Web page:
Another factor to consider: the social media campaign run by the Russians to help elect Trump probably will not work ever again. Their screw-with-all-enemies operation worked, to pass Brexit, and stirred the shit nicely in Catalonia, but everyone has woken up to this threat now. (Well, not the Brits, they are still NOT doing the one appropriate thing they really should do . . . more on that below. I digress.)

    The Russian meddling failed in France and the Netherlands in 2017, and although it worked some mischief in Germany, it was not enough to oust Angela Merkel.

    2016 in the USA was one weird fucking year, but we should not assume that the same gambits and propaganda and social media manipulations will work again. That sort of thing tends to work once and then gradually lose its punch.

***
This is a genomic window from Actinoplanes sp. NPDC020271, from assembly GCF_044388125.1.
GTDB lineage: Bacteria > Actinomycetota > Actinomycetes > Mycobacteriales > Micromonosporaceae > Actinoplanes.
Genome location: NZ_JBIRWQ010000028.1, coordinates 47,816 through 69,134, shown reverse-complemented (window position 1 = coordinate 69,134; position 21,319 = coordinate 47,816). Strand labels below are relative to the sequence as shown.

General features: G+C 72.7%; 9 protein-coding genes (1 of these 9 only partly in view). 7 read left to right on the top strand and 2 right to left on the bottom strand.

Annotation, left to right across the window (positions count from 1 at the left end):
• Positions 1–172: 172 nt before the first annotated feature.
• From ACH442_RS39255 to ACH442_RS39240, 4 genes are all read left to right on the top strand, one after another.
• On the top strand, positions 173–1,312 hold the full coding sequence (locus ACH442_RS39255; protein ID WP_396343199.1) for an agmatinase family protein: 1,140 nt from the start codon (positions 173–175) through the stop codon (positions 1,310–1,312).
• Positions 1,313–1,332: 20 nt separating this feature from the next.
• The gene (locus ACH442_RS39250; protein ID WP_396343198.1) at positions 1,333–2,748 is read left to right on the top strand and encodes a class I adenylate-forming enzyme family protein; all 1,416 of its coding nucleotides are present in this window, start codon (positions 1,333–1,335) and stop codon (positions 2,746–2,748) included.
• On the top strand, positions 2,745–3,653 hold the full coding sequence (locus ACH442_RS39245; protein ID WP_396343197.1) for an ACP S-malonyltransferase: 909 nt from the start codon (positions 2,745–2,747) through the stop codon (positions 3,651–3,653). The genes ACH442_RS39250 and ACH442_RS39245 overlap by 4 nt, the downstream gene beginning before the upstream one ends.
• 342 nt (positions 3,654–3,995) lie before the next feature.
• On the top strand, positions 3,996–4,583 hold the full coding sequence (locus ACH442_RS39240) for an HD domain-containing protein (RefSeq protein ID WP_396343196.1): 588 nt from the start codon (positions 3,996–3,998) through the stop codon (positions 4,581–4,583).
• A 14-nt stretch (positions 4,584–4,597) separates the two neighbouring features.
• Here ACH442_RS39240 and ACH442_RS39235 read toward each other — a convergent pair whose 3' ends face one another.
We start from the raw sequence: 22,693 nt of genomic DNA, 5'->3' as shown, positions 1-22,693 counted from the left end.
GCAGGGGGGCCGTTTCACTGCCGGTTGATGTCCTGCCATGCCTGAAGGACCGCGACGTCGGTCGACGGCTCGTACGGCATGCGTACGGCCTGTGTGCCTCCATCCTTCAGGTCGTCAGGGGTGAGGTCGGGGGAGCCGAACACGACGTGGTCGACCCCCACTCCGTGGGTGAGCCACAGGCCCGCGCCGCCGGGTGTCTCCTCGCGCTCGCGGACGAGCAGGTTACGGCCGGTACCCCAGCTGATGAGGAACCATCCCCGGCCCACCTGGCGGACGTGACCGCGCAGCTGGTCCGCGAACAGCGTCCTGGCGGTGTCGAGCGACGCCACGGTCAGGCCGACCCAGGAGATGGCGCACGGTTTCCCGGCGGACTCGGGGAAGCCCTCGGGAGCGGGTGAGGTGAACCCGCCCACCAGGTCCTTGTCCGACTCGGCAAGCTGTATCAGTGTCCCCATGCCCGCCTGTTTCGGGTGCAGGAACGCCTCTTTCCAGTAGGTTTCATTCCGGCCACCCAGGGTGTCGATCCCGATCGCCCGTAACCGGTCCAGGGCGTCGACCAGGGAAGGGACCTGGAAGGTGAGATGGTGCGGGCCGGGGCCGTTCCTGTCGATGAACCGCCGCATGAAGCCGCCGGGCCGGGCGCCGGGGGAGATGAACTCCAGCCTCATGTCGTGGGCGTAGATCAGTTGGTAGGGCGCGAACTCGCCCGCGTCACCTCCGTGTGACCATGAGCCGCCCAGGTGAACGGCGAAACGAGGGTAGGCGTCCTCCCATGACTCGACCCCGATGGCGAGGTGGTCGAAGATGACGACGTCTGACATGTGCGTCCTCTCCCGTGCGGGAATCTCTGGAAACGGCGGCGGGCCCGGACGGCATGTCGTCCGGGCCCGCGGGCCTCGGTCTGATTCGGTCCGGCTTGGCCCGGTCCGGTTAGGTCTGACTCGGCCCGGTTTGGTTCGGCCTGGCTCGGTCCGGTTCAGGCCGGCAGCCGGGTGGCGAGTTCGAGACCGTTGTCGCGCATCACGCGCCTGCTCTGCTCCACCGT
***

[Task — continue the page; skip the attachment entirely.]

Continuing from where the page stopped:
The populace will still be angry, but the Party In Power is now the Republicans, in both elected branches. So they will pay any price to be paid to populist outrage, in 2018.

    As for Ryan and Pence . . . it does not matter, really. After Trump, no Republican can feasibly win the White House in 2020. The backlash against this extremist regime is building in ALL STATES. Including, Alabama FFS. Just look at the voting results in all levels last month.

    By winning-with-Trump, the Republicans have initiated a sequence of events, and are provoking reactions by their own acts, that will bury them for a decade.

    They are going to hand a slew of state governments back to the Democrats just in time for the 2021 redistricting. The timing on this really sucks for them. They have clung to power throughout this decade by gerrymandering, which acted to postpone their long-term demographic problem.

    But Trump is only making those demographic ills worse. Racism is a loser in this country now. Hell, it didn’t even fly in Alabama!

    The Millennials are deeply hostile now to the entire Republican message.

    So Bluthner, your cold-fish Ryan may be President, running for a term on his own, in 2020 but he won’t win.

    And the House will be in Democratic hands throughout the 2020’s. Probably also, the Senate, and a majority of the states, too.